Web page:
Where in the Gemara do you find the concept of meat being "glatt"? Or where do you even find the concept of "kosher lmehadrin."
The overall concept is based on Chulin 37b:
(יחזקאל ד) ואומר אהה ה' אלהים הנה נפשי לא מטומאה ונבלה וטרפה לא אכלתי מנעורי ועד עתה ולא בא בפי בשר פגול הנה נפשי לא מטומאה שלא הרהרתי ביום לבא לידי טומאה בלילה ונבלה וטרפה לא אכלתי מנעורי שלא אכלתי בשר כוס כוס מעולם ולא בא בפי בשר פגול שלא אכלתי מבהמה שהורה בה חכם
Ezekiel Ch. 4 -- Ezekiel says, "Look, Almighty God, my soul is not contaminated; from my youth until now, I have not eaten an animal that was unslaughtered or severely injured; and rejected meat never entered my mouth." [Ezekiel wouldn't be bragging about keeping the basic law, he must be discussing measures of piety] ... "and rejected meat never entered my mouth" -- means I never ate from an animal that required a sage's ruling to allow it.
The Gemara is saying that if something was not obviously kosher, and took a great deal of erudition to allow it, then it would be a measure of piety to avoid it.
The Rama thus rules in Shulchan Aruch YD 116:7:
בהמה שהורה בה חכם מסברא, ולא נמצא הדין בפירוש שהיא מותרת, בעל נפש לא יאכל ממנה
An animal that required a sage's judgement to allow it, as the law was not explicit that it was permitted, an extra-spiritual person should not eat of it.
So that's basically "Glatt" as we use the term today, to mean "extra kosher." The Gemara says a Jew has to observe the milking, so at first glance, American grocery-store milk wouldn't be kosher ... but Rav Moshe Feinstein and Rav Yosef Eliyahu Henkin explain that "observe" means "ascertain" ... it required a sage's judgement to allow something non-obvious, thus it's a measure of piety to avoid it. Same with veal that was fed exclusively meat-and-milk products ... at first glance should be prohibited ... but, JD Bleich goes through the advanced concepts in Yoreh Deah about exactly how the formula is mixed, to allow it. If it took a lot of erudition to allow it, the pious would avoid it.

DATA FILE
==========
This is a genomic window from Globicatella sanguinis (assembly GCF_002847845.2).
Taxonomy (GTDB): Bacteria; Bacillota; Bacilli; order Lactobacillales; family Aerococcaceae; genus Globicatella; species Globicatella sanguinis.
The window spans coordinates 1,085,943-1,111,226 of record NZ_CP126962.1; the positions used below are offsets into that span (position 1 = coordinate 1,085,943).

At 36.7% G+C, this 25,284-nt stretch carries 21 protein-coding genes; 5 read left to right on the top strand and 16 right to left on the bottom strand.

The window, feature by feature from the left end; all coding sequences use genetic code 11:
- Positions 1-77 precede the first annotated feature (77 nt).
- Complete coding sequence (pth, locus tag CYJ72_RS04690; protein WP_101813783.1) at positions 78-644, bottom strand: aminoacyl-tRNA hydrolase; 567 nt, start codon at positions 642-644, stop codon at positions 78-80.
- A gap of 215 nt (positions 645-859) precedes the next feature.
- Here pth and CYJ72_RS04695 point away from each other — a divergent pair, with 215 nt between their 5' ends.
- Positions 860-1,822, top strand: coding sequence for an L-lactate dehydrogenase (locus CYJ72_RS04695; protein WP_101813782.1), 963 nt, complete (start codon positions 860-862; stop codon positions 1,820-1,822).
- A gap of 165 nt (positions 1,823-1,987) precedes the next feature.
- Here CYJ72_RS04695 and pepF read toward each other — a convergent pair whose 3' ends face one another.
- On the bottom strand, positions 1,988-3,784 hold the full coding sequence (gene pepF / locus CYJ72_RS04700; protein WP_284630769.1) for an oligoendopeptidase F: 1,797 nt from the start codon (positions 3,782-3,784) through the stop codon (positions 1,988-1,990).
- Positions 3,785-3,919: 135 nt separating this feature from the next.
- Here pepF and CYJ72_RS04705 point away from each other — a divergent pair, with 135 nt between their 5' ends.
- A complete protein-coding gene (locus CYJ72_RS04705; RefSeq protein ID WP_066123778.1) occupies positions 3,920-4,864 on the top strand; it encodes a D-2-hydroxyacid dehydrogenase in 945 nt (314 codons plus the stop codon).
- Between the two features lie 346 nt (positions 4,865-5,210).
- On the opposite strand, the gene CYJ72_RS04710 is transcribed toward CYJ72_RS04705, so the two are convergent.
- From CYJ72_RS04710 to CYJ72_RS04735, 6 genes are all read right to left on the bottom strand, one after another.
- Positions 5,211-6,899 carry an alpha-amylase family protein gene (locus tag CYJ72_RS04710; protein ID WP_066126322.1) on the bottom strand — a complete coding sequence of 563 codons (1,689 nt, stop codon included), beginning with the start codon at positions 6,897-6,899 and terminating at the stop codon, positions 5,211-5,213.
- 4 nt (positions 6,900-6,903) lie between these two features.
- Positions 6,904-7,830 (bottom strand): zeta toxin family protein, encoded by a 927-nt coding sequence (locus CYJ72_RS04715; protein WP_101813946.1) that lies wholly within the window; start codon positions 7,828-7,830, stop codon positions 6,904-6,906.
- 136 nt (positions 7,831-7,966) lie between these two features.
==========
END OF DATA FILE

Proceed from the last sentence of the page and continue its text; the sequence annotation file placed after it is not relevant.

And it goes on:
The original use of the word "Glatt" meant whether the lungs were obviously smooth, or if there were some questions about them that required an expert examination/consultation to allow. That would really just be another example of this concept.
And throughout the Shulchan Aruch, you'll find "In the case of XYZ, most authorities allowed it but some prohibited it, so an extra-spiritual person should be strict." (Or "if you're strict, bless you for doing so.")
As user160823 observed, the Gemara uses the term "Mehadrin" regarding how many chanukah candles to light.
In Hulin, Daf מו עמ' ב. The concept is perhaps not what you think it is. It is one of the Triefos, a hole in the lungs (called Sircha), which some Poskim (like Rashi) say that if you find some scar in the lung, you need to check if there is a hole, and others say that the scar indicates a hole no matter our further observations find, and the meat is Trief.
The concept of "kosher lmehadrin" is to eat only things with fewer Sfeikos (instances of doubt), Kulos (leniencies), and Machlokos (disagreements of Poskim),and is much wider than food. It is doing more then one needs to "by the book," and showing that we do Mitsvos not only because we need to,but we want to. It is found elsewhere, with regard to lighting Hanucha candles in שבת כה עמוד ב
The word glatt was invented in America when the union workers in the slaughterhouse industry were irreligious and unreliable, but couldn't be fired. So the Rabbis of the time ingeniously invented a new indefinable word which allowed them to choose the workers they pleased. This information is courtesy of Rabbi Belsky. This has nothing to do specifically with sirchos which the shulchan aruch and ramma argue about, although that might have been an area of distrust. Kosher limihadrin, or at least the theory of it, is a matter of not being somech on any hetteirim of bidieved and such, and bassar shehora bah chacham. Whether or not any hashgachos that make this claim live up to it, who knows. Marketing shpiel.